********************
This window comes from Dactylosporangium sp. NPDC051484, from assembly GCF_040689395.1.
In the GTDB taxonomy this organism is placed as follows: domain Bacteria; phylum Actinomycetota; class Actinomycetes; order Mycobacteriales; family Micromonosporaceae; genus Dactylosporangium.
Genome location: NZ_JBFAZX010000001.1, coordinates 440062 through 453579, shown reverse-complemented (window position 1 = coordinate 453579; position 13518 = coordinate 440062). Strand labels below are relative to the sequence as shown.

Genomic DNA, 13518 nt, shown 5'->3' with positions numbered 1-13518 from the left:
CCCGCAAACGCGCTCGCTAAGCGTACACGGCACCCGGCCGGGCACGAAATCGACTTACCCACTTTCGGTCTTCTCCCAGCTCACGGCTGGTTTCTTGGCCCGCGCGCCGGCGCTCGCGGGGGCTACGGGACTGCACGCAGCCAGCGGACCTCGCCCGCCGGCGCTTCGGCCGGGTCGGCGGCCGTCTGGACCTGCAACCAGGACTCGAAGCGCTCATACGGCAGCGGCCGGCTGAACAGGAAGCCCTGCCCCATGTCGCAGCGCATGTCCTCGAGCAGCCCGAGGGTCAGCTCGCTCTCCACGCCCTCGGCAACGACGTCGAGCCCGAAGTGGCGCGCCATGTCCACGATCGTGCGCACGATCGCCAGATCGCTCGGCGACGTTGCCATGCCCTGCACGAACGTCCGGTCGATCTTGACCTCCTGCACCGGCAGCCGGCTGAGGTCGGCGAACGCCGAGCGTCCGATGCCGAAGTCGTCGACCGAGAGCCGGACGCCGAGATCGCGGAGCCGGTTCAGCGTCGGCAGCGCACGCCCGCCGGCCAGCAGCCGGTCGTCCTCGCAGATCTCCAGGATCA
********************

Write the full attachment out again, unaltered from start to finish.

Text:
This window comes from Dactylosporangium sp. NPDC051484, from assembly GCF_040689395.1.
In the GTDB taxonomy this organism is placed as follows: domain Bacteria; phylum Actinomycetota; class Actinomycetes; order Mycobacteriales; family Micromonosporaceae; genus Dactylosporangium.
Genome location: NZ_JBFAZX010000001.1, coordinates 440062 through 453579, shown reverse-complemented (window position 1 = coordinate 453579; position 13518 = coordinate 440062). Strand labels below are relative to the sequence as shown.

Genomic DNA, 13518 nt, shown 5'->3' with positions numbered 1-13518 from the left:
CCCGCAAACGCGCTCGCTAAGCGTACACGGCACCCGGCCGGGCACGAAATCGACTTACCCACTTTCGGTCTTCTCCCAGCTCACGGCTGGTTTCTTGGCCCGCGCGCCGGCGCTCGCGGGGGCTACGGGACTGCACGCAGCCAGCGGACCTCGCCCGCCGGCGCTTCGGCCGGGTCGGCGGCCGTCTGGACCTGCAACCAGGACTCGAAGCGCTCATACGGCAGCGGCCGGCTGAACAGGAAGCCCTGCCCCATGTCGCAGCGCATGTCCTCGAGCAGCCCGAGGGTCAGCTCGCTCTCCACGCCCTCGGCAACGACGTCGAGCCCGAAGTGGCGCGCCATGTCCACGATCGTGCGCACGATCGCCAGATCGCTCGGCGACGTTGCCATGCCCTGCACGAACGTCCGGTCGATCTTGACCTCCTGCACCGGCAGCCGGCTGAGGTCGGCGAACGCCGAGCGTCCGATGCCGAAGTCGTCGACCGAGAGCCGGACGCCGAGATCGCGGAGCCGGTTCAGCGTCGGCAGCGCACGCCCGCCGGCCAGCAGCCGGTCGTCCTCGCAGATCTCCAGGATCA